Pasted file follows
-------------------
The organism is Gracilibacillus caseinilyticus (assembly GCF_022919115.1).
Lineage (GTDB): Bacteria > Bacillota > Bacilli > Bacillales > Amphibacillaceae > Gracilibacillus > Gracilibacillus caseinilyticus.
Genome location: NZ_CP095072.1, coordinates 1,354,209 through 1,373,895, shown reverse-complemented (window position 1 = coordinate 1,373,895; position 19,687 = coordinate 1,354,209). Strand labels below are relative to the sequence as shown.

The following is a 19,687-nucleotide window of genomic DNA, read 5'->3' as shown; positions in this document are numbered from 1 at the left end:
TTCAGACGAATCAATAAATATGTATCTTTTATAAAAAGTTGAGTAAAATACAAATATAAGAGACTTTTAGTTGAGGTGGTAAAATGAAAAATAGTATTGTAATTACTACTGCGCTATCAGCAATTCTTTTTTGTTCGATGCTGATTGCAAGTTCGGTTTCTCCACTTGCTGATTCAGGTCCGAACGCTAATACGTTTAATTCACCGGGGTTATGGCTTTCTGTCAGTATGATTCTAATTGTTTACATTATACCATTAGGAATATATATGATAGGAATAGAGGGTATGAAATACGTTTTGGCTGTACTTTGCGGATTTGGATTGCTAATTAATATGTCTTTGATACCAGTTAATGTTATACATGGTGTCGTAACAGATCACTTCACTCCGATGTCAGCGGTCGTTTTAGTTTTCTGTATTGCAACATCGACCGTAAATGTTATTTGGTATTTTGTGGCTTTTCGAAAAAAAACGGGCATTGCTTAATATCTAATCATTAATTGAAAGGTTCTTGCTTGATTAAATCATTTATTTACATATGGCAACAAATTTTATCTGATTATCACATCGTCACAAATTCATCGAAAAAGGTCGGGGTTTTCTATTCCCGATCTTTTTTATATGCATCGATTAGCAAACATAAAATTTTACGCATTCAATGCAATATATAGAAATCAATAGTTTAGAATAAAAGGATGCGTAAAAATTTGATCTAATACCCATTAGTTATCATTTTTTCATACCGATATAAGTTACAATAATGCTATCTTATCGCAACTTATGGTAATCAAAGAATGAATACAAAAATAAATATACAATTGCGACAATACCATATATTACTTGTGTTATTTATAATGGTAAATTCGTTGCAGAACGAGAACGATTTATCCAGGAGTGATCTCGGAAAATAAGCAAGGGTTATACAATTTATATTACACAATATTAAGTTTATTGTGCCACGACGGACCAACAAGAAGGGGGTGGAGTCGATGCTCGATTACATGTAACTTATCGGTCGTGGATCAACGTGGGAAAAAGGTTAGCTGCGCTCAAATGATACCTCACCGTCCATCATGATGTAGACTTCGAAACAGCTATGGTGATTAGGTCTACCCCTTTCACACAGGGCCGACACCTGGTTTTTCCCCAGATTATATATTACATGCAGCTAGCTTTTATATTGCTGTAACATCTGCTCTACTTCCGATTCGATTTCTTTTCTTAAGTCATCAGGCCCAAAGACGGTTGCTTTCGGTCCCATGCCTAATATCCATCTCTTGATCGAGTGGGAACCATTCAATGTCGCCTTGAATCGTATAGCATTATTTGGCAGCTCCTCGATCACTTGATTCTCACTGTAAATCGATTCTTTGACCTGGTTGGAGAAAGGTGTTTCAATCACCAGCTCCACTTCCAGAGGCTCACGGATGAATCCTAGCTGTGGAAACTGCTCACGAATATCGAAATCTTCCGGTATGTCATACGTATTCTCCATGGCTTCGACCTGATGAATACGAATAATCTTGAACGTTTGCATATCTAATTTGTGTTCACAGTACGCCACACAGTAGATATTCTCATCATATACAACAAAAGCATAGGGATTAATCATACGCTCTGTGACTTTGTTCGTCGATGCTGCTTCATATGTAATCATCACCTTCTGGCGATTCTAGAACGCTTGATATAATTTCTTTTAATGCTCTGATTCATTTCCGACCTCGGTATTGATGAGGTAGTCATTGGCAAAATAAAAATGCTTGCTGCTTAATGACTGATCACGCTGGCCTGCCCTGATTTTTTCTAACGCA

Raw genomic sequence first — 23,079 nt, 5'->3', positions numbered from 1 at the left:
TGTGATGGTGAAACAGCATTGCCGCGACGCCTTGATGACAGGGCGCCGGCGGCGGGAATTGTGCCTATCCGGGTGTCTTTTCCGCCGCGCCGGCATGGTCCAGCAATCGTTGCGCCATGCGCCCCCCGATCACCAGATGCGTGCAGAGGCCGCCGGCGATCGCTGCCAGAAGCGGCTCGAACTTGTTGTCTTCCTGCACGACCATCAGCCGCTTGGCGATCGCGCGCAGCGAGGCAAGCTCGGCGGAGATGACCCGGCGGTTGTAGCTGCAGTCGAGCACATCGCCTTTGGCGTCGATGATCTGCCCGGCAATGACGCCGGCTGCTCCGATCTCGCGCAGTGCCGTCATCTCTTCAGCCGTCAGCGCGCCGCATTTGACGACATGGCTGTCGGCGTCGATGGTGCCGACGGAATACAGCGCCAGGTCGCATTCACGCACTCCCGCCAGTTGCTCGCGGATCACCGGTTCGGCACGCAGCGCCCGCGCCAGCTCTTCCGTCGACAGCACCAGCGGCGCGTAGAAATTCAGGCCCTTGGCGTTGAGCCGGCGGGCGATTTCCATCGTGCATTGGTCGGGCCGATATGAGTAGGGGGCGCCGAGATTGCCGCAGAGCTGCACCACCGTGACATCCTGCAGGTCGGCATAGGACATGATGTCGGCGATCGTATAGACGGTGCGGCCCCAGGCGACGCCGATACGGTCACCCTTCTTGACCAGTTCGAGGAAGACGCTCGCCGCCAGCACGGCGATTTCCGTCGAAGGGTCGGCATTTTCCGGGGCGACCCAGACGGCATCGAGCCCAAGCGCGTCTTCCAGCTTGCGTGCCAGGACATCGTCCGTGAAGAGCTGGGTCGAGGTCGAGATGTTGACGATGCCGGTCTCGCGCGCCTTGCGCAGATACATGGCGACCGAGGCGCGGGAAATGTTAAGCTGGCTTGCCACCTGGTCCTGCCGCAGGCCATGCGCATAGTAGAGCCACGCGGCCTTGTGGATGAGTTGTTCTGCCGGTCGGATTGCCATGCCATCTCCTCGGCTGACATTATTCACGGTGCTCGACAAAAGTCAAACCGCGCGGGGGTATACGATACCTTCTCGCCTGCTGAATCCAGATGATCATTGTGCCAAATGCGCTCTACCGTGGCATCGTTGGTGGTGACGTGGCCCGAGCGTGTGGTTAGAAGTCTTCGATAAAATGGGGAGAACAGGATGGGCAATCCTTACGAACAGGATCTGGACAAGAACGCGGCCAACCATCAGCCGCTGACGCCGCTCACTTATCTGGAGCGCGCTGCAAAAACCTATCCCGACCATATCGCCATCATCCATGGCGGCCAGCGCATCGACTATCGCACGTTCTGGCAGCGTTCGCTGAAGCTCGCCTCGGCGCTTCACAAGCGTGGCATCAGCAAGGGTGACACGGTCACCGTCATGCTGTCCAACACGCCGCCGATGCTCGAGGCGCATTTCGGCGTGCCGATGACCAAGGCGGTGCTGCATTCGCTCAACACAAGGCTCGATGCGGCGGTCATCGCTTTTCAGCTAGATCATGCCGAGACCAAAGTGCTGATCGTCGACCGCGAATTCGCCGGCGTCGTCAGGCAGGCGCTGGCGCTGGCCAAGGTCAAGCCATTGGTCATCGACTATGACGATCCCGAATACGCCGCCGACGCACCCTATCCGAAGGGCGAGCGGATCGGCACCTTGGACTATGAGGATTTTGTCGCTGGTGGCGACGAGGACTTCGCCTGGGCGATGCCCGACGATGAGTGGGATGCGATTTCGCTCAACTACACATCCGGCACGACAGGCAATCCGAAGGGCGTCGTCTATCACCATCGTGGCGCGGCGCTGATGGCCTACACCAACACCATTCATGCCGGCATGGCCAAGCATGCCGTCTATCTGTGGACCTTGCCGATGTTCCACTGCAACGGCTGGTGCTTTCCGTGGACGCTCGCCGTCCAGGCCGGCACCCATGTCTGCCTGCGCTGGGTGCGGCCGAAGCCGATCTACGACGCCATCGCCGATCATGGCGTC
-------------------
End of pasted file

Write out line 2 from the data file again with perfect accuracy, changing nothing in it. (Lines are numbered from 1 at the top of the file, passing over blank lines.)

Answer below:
Lineage (GTDB): Bacteria > Bacillota > Bacilli > Bacillales > Amphibacillaceae > Gracilibacillus > Gracilibacillus caseinilyticus.